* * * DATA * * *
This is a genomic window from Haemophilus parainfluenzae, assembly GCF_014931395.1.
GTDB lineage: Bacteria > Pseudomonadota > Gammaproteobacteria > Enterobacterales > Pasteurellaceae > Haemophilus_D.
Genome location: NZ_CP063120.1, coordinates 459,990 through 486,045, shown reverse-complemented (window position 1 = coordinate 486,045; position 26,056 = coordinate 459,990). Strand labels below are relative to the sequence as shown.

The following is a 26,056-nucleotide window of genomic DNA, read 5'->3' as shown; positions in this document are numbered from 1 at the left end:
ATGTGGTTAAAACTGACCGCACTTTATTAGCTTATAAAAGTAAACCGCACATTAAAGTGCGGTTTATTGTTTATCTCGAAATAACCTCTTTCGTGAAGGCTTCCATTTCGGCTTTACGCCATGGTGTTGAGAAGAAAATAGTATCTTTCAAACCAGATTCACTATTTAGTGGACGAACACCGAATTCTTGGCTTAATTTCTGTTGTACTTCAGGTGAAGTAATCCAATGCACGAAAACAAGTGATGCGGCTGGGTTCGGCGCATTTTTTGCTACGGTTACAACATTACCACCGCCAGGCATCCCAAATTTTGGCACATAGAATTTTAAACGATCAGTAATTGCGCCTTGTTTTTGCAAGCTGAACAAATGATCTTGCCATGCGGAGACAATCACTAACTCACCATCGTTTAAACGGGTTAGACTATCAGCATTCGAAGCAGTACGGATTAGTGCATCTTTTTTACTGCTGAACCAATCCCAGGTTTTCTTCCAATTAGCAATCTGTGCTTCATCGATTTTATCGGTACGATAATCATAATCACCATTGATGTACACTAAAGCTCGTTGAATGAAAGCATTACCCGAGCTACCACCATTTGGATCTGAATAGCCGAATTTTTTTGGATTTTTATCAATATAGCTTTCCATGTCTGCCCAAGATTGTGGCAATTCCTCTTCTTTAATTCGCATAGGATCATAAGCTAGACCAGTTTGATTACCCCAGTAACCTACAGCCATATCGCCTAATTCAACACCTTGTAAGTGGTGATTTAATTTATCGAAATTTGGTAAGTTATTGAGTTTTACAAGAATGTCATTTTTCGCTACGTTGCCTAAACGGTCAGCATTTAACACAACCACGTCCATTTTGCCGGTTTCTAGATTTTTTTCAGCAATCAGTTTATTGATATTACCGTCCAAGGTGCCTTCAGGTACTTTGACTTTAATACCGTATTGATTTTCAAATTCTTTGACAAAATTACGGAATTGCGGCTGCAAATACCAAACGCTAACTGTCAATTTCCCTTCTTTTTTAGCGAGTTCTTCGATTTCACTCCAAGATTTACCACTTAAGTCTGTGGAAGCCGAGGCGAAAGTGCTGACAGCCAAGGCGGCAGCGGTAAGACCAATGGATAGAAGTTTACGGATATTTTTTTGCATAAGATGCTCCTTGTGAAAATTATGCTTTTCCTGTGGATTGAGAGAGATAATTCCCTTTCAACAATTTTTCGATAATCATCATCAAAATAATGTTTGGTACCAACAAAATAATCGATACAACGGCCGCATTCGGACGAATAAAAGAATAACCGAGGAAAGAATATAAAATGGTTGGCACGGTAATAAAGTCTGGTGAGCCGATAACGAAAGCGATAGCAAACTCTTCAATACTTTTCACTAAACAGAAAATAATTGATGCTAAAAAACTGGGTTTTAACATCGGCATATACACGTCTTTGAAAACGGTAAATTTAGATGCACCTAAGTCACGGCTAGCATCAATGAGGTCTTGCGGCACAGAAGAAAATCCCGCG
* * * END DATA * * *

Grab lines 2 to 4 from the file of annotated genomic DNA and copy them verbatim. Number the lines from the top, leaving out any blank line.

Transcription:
GTDB lineage: Bacteria > Pseudomonadota > Gammaproteobacteria > Enterobacterales > Pasteurellaceae > Haemophilus_D.
Genome location: NZ_CP063120.1, coordinates 459,990 through 486,045, shown reverse-complemented (window position 1 = coordinate 486,045; position 26,056 = coordinate 459,990). Strand labels below are relative to the sequence as shown.

The following is a 26,056-nucleotide window of genomic DNA, read 5'->3' as shown; positions in this document are numbered from 1 at the left end: